text(msg, width/2-80, height-20);                       //display required messages
void saveImages(PImage pic[], String ini)
  for(int i = 0;i<360; i++)  //loop runs 360 times
    pic[i].save(ini+i+".png"); //"nameOfFile") saves images
} </p><p> void mousePressed() //called when mouse buttons are pressed
  msg = ""; //clear text on screen so that the text is not saved in the images
  arr++; //update number of clicks
  c = 0; //reset array index
  start = true; //to begin capturing
void keyPressed() // called when keyboard buttons are pressed
  //brightness variable stores the amount of brightness
  if(key == 'w') brightness++; //Press 'w' to increase brightness
  else if(key == 's') brightness--; //Press 's' to decrease brightness
  if(brightness<0) brightness =0; //avoid unnecessary reduction
void Brighten() 
   loadPixels(); </p><p>  // We must also call loadPixels() on the PImage since we are going to read its pixels.  img.loadPixels(); 
  for (int x = 0; x < img.width; x++ ) {
    for (int y = 0; y < img.height; y++ ) {</p><p>      // Calculate the 1D pixel location
      int loc = x + y*img.width;</p><p>      // Get the R,G,B values from image
      float r = red (img.pixels[loc]);
      float g = green (img.pixels[loc]);
      float b = blue (img.pixels[loc]);</p><p>      // We calculate a multiplier ranging from 0.0 to 8.0 based on mouseX position. 
      // That multiplier changes the RGB value of each pixel.      
      float adjustBrightness = ((float) brightness / width) * 8.0; 
      r *= adjustBrightness;
      g *= adjustBrightness;
      b *= adjustBrightness; </p><p>      // The RGB values are constrained between 0 and 255 before being set as a new color.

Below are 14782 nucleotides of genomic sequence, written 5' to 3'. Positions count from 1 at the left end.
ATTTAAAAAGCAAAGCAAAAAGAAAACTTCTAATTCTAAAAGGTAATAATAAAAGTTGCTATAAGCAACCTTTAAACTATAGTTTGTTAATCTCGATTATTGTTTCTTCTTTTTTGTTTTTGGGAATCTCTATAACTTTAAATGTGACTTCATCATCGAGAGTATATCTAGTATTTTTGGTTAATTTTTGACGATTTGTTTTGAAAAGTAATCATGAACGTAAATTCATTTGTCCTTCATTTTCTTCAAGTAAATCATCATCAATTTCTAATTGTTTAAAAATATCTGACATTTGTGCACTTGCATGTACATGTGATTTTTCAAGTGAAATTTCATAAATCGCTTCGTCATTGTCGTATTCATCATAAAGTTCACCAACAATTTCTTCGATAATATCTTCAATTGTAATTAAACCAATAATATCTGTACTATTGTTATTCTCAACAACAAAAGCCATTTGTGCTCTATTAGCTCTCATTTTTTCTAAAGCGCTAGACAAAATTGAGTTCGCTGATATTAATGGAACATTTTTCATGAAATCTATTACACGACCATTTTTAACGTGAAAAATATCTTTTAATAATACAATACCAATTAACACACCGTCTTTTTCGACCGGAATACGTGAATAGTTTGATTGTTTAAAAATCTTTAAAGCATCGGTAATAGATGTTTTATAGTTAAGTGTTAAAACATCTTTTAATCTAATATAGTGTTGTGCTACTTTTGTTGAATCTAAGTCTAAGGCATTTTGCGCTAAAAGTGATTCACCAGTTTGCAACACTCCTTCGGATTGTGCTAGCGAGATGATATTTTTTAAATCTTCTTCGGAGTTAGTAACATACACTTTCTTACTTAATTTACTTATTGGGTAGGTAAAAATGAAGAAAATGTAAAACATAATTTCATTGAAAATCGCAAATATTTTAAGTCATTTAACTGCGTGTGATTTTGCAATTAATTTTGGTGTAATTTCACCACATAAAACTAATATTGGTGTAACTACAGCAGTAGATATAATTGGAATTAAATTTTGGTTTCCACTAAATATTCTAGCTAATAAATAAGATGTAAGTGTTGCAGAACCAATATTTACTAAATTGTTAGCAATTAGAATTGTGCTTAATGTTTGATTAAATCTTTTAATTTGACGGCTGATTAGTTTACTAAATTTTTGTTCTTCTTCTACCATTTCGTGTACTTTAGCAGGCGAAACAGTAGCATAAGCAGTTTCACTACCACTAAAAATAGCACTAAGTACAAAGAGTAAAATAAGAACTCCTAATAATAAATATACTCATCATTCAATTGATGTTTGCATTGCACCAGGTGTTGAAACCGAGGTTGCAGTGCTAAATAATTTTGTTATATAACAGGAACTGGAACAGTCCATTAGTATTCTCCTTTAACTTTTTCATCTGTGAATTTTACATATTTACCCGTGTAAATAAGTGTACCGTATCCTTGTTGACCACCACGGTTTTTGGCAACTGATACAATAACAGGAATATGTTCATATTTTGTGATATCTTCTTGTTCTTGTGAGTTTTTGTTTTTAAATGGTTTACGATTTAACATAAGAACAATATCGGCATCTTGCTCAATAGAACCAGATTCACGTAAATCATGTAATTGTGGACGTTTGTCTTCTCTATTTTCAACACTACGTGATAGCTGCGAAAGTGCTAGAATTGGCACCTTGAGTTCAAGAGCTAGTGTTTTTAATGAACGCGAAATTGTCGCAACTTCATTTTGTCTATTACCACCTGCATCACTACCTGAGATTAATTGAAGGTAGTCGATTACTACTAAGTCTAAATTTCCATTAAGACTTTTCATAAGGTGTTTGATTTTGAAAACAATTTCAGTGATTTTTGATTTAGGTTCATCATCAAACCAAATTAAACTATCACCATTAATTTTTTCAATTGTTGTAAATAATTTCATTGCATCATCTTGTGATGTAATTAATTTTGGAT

r = constrain(r,0,255); 
      g = constrain(g,0,255);
      b = constrain(b,0,255); </p><p>      // Make a new color and set pixel in the window
      color c = color(r,g,b);
      pixels[loc] = c;

Now in the text file you saved, suppose you have the following data:

name=myCamera, size = X x Y, fps=F

In the function setup(), find the line:

size(640, 480);

Change it and enter your values like this:

size(X, Y);

Then, find the line:

cam = new Capture(this, 640, 480, 30);<br>

Here, do the changes like this and enter your own values like this:

cam = new Capture(this, X, Y, F);

Now you can delete the text file and you do not need to remember any data.

The comments describe most part of working of code.

This is what happens:

  1. Capture from camera
  2. Change the brightness according to user input.
  3. Increase the brightness level
  4. Display the image on window
  5. If the user has clicked once, store the next 360 images in the array X
  6. If the user has clicked twice, store the next 360 images in the array Y
  7. If the user has clicked thrice, save the images stored in the arrays X and Y in the computer in png format.

This code helps you to capture the required number of images and store it in png format.

You may even download the file Virtual3D.rar. It contains all the required code and data files required.

Step 4: Coding: Viewing Images

Now, create a new blank file and save it.

Copy the following code:

PImage img;           //stores imagesint c = 0;            //stores index
String ini = "X";     //stores initial file name
float zoom = 1;       //stores zoom value
float angle = 0.0;    //stores angle of rotation
int x = 0, y = 0;     //coordinates of location of image in pixels</p><p>void setup()
  size(1280, 720);   //window size
  frameRate(30);     //rate at which images on screen
void draw()
  background(255);    //bacground color in rgb 
  img = loadImage(ini+c+".png"); //name of image file to be loaded
  //Instructions for rotating image around center: